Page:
THE ASIAN Development Bank (ADB) has approved a technical assistance loan for the Philippine National Oil Co.’s (PNOC) Batangas Liquefied Natural Gas (LNG) project.
According to project documents available on its website, the ADB said that it approved on May 11 the $2-million loan for the natural gas project in San Pascual, Batangas.
The ADB said that the project will act as a hub for imported LNG, breaking it down into smaller shipments for neighboring islands. It will also re-gasify the LNG and supply gas-fired power plants nearby which are currently dependent on gas from the dwindling supply provided by the Malampaya offshore field in northern Palawan.
The LNG project “is envisaged to consist of a 5-million ton per annum LNG terminal, including storage units, re-gasification facilities, a power plant, loading/unloading area for LNG carriers, and supporting infrastructure,” the ADB said.
The ADB will provide transaction advisory services (TAS) for the project, which it hopes will “strengthen outcomes” via improved sector engagement, technical design, and implementation.
“TAS will promote the sustainability of infrastructure by emphasizing operations and maintenance, and ultimately leveraging private sector investments more effectively,” the ADB said.
However, the scope of assistance will depend on the project’s procurement mode. For unsolicited proposals, the ADB will screen and assess the viability of unsolicited proposals; assist the PNOC in negotiations with the unsolicited bidder until the granting of original proponent status; assist with the drafting of tender documents and the conduct of tender to competitively challenge the proposal of the original proponent; and the drafting of final legal agreements and negotiations of the legal documents until the concession agreement is signed.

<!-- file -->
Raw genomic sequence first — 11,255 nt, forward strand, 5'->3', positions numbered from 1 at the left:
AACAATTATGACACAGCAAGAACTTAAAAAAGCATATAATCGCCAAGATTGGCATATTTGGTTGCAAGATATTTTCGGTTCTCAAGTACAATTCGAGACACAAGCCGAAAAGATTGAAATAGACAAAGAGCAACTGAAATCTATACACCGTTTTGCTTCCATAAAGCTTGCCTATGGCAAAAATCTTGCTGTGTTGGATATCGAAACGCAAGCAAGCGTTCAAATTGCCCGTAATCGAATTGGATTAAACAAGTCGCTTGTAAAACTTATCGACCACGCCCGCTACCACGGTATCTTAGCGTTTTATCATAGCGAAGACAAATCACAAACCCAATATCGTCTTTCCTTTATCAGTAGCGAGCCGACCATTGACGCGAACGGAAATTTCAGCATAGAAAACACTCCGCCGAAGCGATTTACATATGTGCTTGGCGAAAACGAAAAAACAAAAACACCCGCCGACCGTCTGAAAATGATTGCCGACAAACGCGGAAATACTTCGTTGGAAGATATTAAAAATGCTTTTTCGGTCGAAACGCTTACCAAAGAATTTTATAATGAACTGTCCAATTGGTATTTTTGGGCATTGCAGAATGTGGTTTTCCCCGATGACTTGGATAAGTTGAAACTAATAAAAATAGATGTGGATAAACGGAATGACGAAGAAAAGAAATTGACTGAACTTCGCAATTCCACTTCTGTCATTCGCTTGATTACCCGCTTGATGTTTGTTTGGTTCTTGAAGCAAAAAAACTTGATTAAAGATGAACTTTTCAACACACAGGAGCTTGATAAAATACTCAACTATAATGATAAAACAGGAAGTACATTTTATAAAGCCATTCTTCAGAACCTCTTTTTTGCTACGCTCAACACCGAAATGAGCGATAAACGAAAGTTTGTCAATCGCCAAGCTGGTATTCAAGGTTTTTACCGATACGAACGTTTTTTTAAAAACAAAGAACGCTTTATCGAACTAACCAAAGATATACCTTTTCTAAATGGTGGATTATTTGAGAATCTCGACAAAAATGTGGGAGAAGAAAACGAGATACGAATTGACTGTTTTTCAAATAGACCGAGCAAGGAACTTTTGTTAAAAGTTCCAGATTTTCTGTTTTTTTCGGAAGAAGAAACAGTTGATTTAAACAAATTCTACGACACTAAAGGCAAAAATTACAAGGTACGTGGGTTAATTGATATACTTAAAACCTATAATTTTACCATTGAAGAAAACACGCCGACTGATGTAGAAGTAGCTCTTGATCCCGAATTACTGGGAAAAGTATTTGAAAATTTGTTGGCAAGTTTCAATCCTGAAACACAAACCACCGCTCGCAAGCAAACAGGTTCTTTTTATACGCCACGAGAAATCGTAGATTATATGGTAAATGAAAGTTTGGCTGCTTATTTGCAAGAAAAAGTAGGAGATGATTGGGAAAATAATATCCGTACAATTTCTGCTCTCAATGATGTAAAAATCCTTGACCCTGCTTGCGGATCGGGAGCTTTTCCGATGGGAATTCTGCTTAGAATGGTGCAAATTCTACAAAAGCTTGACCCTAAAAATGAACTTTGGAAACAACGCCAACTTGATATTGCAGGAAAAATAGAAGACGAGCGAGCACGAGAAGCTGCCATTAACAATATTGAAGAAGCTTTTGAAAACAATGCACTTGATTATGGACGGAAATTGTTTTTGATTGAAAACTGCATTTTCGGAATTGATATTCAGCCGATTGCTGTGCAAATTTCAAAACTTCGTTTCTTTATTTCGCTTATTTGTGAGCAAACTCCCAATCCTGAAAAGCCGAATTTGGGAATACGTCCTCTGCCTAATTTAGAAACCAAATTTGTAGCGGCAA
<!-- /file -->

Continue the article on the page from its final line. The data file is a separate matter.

For solicited tenders, the ADB will assist in the structuring of the project, preparing the pre-feasibility or feasibility study, drafting the tender documents, drafting the legal documents, market sounding, tendering the project and assist in the negotiation of the project with the winning bidder until the concession agreement is signed.
It may also provide advice on the monetization of the project.
Aside from securing energy sustainability, the project is also expected to “reduce the need for other fuel imports like coal or liquid fuel, which are considered more harmful to the environment.”
“Additionally, savings in foreign exchange from less expensive fuel, jobs creation, and stimulation of local economy are also anticipated,” the ADB added.
Separately, the Department of Finance said it expects to start using program loans from the ADB for infrastructure development and financial inclusion projects by the fourth quarter.
Documents distributed to reporters by the DoF’s International Finance Group indicate that two of four loans that are in the ADB’s 2018 country lending pipeline are to be used later this year.
These include the $300-million Expanding Private Participation in Infrastructure Program, Subprogram 2, which seeks to strengthen the financial support, implementation, and regulatory frameworks to Public-Private Partnerships; as well as the $300-million Inclusive Finance Development Program, Subprogram 1 worth $300 million that aims to strengthen the institutional environment and infrastructure to support financial inclusion, as well as to increase the capacity and reach of service providers of nonbank institutions to rural areas.
The DoF said that the first loan program is currently “awaiting the Office of the President’s issuance of Special Presidential Authority,” as it is targeted for the ADB Board of Governors’ approval by the fourth week of June, following which the target for first disbursement of $100 million has been set for Oct. 10.
The financial inclusion loan is awaiting the National Economic and Development Authority’s signature and the Development Budget Coordination Committee’s approval. The target for ADB approval is the third week of August with the disbursement of an initial $150 million targeted for Nov. 8. — Elijah Joseph C. Tubayan